First: from the conclusion to chapter one of Zornberg: "The Particulars of Rapture"
page 79 "God chooses to reveal Himself to Moses, because he has 'gone to the trouble to see'. As against Rabbi Jonathan's spatial reading (['he took three steps'... ] three steps constitutes the movement into a different space), Rabbi Simeon condenses Moses' movement to a 'twist of the neck.' Subtle, minimalistic, Moses' gesture realigns his own being, puts it into intimate relation with that which has approached him. Such a gesture involves 'trouble,' a deviation from the obvious. For Rabbi Simeon, it is his capacity to 'twist his neck,' to turn his face in wonder and questioning, that brings him the voice of God.
The neck in torsion—an image for desire, a counterimage to the stiff-necked intransigence of those who set themselves against the new. Within Moses himself, within his people, within the Egyptians, even within the representations of God in the narratives of redemption, the tensions of Exodus will seek resolution, the momentary equilibrium that again and again is to be lost and reclaimed."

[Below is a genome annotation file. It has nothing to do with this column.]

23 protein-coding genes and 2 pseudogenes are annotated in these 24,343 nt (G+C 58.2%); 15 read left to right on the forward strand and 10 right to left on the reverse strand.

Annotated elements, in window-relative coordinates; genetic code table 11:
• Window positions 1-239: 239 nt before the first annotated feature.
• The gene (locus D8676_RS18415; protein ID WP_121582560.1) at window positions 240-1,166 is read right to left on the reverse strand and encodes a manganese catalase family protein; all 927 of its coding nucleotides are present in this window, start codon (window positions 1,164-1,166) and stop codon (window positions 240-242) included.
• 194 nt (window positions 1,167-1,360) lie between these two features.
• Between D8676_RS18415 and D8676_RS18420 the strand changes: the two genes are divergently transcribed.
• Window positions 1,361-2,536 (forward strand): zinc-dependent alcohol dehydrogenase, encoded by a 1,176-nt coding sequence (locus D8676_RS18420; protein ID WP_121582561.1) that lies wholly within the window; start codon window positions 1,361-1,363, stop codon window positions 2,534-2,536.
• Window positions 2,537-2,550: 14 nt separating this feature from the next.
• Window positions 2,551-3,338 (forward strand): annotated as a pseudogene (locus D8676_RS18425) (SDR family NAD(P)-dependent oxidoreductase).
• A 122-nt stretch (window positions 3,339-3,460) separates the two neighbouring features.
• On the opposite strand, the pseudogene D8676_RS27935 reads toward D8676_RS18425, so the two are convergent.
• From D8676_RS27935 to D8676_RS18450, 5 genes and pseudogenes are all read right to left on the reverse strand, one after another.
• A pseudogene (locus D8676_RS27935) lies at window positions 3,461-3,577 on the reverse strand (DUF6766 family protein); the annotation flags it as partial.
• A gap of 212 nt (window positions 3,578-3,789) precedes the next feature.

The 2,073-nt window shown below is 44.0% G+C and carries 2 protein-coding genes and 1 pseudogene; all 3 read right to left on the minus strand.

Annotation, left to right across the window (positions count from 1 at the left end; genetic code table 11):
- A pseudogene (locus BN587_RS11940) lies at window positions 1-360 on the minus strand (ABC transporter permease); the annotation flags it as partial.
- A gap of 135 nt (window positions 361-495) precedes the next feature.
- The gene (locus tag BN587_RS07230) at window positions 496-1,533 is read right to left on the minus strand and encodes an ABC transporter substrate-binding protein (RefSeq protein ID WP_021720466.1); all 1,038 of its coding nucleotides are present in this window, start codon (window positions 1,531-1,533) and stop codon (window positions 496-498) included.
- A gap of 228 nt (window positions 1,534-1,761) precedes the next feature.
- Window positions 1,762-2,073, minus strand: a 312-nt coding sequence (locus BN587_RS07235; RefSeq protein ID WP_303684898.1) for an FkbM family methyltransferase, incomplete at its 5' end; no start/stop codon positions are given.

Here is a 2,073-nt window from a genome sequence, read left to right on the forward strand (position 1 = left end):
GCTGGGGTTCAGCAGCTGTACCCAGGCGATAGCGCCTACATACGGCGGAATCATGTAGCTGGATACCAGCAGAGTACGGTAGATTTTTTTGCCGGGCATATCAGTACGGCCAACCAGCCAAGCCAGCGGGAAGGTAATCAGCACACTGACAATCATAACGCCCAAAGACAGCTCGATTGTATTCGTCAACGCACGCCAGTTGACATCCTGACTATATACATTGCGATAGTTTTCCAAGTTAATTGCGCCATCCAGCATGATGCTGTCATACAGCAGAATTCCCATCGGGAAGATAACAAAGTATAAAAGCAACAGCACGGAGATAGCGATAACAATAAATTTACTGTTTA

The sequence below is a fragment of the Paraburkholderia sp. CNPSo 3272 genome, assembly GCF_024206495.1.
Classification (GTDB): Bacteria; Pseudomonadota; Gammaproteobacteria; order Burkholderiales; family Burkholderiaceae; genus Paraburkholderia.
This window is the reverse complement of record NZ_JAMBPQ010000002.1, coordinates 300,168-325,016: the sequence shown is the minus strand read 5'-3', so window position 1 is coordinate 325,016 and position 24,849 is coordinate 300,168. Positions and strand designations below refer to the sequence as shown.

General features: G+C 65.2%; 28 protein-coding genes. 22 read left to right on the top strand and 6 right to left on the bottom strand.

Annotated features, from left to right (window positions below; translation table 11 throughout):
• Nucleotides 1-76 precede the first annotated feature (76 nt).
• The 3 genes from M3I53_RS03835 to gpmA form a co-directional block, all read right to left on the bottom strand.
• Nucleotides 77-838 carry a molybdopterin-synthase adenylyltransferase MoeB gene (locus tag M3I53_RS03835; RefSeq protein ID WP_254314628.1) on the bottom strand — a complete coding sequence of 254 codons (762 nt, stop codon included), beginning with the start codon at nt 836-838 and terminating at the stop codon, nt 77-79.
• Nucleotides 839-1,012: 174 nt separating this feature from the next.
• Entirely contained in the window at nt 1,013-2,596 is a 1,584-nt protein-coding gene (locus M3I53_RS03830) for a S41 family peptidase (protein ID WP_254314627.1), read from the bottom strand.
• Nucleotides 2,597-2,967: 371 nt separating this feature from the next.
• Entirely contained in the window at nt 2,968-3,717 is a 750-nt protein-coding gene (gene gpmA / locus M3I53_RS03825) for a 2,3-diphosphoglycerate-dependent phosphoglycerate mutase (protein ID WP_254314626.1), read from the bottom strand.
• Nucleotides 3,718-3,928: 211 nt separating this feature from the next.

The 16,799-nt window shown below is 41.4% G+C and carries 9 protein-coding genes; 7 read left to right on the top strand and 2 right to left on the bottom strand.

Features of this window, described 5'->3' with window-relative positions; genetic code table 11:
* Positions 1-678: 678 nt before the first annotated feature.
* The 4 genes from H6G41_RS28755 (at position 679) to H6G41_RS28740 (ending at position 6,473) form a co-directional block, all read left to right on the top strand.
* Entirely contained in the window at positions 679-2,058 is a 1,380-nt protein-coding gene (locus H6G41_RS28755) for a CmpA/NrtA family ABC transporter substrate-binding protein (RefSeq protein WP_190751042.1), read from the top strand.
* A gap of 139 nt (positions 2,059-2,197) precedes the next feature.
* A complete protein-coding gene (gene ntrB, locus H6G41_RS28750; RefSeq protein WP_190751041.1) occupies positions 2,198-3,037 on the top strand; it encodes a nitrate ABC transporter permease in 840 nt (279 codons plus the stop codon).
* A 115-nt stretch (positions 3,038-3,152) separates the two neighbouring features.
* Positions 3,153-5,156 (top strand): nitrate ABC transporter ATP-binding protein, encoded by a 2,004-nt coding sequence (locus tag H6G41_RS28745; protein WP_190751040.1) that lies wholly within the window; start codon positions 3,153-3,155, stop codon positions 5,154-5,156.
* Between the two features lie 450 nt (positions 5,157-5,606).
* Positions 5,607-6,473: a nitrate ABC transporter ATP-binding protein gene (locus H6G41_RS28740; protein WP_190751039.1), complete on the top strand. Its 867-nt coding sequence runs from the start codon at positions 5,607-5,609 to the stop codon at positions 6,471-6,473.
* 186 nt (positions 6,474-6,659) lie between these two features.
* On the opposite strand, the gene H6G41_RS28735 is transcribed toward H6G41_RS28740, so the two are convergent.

In chapter 2 (Vaera) of "The Particulars of Rapture", Zornberg writes about Moses' unwillingness/inability to speak; Pharaoh's unwillingness/inability to listen, and the consequent resistance to redemption by the Israelites. God is resisted by all the players in this narrative at this point.
Since Chapter 2 takes us to the end of Exodus 9; there is more to come...
I should also note that I am partly following the readings for Evening Prayer which will get us to the end of Exodus chapter 9 by Thursday this week. (Day 33)